Digital Watch Newsletter, Issue 8

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Borg Psaila, Stephanie
Dincic, Dejan
Kurbalija, Jovan
Mya Nyein, Aye
Radunovic, Vladimir
Rosen Jacobson, Barbara
Sacchetto, Emanuele
Teleanu, Sorina
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Geneva Internet Platform; DiploFoundation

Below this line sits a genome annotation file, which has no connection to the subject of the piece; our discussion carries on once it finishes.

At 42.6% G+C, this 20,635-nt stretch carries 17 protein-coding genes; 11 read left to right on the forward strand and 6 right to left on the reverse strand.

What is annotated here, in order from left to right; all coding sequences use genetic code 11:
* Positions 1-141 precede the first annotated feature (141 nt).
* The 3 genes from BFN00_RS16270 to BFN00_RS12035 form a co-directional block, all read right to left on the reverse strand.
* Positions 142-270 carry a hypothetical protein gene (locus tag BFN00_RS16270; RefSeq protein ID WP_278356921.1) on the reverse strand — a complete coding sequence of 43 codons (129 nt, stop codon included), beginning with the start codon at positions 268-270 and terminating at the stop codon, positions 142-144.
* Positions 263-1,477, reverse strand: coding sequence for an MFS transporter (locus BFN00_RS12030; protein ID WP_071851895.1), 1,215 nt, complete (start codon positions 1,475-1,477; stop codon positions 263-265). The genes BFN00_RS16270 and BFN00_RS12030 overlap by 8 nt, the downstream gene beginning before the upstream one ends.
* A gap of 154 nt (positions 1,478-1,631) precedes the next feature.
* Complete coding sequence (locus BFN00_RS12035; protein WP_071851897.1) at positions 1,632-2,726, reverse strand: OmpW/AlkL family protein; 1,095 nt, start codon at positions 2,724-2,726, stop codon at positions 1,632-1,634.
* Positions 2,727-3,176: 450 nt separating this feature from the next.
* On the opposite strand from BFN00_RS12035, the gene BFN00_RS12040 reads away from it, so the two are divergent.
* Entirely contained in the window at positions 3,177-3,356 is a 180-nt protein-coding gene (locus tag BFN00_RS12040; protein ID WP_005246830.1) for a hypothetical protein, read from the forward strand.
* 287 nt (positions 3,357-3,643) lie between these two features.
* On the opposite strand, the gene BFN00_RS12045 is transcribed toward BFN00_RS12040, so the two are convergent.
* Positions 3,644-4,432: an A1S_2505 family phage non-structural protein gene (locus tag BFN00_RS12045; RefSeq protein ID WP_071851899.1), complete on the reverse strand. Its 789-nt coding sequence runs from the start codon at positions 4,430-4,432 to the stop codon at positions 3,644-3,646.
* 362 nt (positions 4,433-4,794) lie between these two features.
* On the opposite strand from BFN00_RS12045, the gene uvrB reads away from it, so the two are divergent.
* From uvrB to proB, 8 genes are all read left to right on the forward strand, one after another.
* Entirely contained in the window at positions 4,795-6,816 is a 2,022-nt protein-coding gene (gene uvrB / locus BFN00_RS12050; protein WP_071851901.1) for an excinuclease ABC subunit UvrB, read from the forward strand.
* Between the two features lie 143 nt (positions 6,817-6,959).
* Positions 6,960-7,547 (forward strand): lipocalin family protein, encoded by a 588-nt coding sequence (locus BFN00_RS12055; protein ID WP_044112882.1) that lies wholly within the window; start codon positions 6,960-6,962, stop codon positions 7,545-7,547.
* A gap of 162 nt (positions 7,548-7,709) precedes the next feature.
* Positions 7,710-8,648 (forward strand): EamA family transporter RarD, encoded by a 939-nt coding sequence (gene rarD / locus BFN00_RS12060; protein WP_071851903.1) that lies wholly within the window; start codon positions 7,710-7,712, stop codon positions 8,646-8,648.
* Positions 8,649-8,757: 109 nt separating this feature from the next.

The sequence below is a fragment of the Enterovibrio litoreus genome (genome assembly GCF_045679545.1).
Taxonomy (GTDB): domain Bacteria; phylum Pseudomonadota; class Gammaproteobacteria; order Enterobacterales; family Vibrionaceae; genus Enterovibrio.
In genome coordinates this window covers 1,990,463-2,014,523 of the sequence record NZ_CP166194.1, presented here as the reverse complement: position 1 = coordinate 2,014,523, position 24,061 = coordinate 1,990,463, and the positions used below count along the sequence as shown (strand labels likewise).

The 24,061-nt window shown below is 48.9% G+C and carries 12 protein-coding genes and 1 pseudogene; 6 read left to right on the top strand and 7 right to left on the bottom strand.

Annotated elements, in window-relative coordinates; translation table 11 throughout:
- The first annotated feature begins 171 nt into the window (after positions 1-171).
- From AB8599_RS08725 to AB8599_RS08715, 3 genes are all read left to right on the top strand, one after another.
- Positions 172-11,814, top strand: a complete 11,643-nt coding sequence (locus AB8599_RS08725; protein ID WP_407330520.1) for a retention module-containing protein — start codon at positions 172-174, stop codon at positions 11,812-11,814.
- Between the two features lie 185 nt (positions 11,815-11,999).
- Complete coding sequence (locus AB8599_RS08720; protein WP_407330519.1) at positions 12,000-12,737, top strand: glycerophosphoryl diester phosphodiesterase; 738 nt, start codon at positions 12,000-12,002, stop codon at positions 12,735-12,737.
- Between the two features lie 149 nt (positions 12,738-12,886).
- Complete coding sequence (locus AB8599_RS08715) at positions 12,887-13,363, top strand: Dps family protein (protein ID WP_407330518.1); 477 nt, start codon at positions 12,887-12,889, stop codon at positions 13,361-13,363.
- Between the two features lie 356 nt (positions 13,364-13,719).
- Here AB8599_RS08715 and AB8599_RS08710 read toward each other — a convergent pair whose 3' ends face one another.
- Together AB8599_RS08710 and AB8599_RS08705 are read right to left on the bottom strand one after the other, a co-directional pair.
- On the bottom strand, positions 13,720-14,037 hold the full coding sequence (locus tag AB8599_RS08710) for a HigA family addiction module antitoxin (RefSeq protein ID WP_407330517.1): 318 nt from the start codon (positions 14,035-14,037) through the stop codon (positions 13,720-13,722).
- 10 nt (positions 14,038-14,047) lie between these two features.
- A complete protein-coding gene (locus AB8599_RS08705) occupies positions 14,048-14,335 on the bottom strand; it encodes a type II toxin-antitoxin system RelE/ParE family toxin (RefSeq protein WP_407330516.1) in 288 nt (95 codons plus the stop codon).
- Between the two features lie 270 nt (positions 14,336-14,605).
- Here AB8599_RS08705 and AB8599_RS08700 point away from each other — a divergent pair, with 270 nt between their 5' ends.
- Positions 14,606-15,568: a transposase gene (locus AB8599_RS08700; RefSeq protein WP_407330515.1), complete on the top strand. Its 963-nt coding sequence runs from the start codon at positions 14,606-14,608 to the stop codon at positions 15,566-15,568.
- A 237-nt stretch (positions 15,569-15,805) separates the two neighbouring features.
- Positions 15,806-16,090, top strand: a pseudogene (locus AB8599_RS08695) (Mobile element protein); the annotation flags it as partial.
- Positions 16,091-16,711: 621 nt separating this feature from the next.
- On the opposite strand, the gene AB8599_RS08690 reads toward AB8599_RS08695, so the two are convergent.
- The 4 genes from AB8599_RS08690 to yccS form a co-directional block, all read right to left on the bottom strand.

While January’s echoing message was about techno-realism, this month we see how societies worldwide need to make some difficult policy choices. The Apple/FBI controversy and India’s decision on net neutrality highlight the need for a ‘social contract’ around Internet issues. Security and privacy, as well as net neutrality, jurisdiction, and legal issues, were highly prominent in the policy debates this month. A look at the digital policy observatory reveals many developments in February that are shaping digital policy. Child online protection, as the term implies, tends to focus on protectionist approaches. Such approaches may sideline other crucial dimensions to children’s use of the Internet. A rights-based approach looks at the Internet’s potential to empower children, while protecting them from risks. This issue explores the elements of a rights-based approach. India’s decision on zero-rating services upholds net neutrality, and the principle that once a user is connected to the Internet, they can access any available Internet resource. The decision has raised many critical points, including whether it is better to have some access to the Internet (such as Facebook’s Free Basics service), or no access at all, as is currently the case with many communities. Digital policy and technological challenges were the topics discussed during an event organised by the GIP Digital Watch in cooperation with the Internet Society on 9 February. Sally Wentworth, Internet Society Vice-President for Policy Development, and Jovan Kurbalija, Director of DiploFoundation and Head of the Geneva Internet Platform, presented their views on what to expect in the coming months..